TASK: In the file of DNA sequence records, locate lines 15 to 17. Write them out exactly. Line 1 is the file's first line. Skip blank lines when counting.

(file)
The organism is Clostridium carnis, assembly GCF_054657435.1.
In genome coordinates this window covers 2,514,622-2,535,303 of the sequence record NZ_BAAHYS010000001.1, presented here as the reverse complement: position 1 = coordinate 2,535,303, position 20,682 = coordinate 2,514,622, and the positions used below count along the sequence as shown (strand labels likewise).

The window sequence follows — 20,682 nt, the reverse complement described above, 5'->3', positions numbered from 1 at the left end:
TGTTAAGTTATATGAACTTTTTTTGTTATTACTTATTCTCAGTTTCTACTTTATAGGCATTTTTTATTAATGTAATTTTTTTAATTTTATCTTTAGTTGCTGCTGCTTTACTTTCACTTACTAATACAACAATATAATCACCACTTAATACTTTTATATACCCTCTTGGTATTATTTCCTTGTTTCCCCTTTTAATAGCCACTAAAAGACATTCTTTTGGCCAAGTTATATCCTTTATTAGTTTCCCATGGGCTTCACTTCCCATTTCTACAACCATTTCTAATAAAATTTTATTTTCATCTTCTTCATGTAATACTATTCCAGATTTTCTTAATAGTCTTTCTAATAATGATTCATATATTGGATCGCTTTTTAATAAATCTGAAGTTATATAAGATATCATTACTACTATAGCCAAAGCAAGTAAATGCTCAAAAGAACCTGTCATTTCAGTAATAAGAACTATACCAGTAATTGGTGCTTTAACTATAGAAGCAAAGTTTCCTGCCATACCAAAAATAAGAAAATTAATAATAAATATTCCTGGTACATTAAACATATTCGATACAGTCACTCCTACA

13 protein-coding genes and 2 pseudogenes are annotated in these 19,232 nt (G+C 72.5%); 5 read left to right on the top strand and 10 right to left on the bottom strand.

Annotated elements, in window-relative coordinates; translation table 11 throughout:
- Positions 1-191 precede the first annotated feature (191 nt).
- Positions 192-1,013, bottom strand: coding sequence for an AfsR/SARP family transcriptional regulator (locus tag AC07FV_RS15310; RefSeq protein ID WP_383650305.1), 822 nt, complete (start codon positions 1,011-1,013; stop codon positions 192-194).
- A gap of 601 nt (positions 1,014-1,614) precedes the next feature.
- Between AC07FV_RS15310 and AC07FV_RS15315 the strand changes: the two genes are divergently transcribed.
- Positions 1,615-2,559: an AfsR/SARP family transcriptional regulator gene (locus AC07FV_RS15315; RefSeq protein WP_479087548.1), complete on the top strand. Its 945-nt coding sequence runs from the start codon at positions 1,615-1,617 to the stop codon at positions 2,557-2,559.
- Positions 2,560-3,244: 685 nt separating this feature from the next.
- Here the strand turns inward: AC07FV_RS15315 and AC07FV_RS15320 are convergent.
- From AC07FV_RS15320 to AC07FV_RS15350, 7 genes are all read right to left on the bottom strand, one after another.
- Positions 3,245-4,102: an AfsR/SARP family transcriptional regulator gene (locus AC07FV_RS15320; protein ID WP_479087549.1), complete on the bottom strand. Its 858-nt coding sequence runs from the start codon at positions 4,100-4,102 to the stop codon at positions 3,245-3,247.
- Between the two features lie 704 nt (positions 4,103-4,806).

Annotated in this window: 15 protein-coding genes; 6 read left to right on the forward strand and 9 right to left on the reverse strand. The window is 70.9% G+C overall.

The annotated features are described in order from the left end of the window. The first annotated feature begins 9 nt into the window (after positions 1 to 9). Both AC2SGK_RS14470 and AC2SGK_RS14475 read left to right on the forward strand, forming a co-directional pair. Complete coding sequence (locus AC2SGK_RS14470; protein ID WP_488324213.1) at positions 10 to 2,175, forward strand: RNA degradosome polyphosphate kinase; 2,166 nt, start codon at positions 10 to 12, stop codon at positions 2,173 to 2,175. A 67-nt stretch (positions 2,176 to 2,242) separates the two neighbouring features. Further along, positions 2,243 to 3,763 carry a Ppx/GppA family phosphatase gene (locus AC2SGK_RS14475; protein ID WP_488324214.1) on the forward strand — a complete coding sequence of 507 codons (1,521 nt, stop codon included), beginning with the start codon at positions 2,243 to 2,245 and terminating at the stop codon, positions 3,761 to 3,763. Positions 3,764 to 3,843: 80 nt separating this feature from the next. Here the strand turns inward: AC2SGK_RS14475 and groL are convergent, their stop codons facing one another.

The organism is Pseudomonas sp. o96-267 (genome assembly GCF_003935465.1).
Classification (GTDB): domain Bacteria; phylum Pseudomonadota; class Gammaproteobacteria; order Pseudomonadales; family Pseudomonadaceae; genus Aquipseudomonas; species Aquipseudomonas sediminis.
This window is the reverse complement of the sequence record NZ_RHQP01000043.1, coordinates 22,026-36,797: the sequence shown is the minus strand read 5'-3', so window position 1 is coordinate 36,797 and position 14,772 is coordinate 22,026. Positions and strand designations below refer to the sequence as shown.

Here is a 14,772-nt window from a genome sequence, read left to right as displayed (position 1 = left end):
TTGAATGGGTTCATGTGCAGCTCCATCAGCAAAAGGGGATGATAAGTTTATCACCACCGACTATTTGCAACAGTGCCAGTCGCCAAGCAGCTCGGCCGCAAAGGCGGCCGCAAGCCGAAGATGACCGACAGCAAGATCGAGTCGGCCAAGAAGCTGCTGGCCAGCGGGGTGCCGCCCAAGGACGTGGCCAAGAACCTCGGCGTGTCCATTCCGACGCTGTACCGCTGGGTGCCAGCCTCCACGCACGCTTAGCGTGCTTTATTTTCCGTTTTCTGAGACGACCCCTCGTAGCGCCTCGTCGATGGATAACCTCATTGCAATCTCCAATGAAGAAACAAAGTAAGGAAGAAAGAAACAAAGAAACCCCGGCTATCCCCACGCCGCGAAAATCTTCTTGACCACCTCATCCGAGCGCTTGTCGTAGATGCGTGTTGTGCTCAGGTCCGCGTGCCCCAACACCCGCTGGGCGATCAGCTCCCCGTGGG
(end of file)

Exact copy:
- Positions 3,245-4,102: an AfsR/SARP family transcriptional regulator gene (locus AC07FV_RS15320; protein ID WP_479087549.1), complete on the bottom strand. Its 858-nt coding sequence runs from the start codon at positions 4,100-4,102 to the stop codon at positions 3,245-3,247.
- Between the two features lie 704 nt (positions 4,103-4,806).

Annotated in this window: 15 protein-coding genes; 6 read left to right on the forward strand and 9 right to left on the reverse strand. The window is 70.9% G+C overall.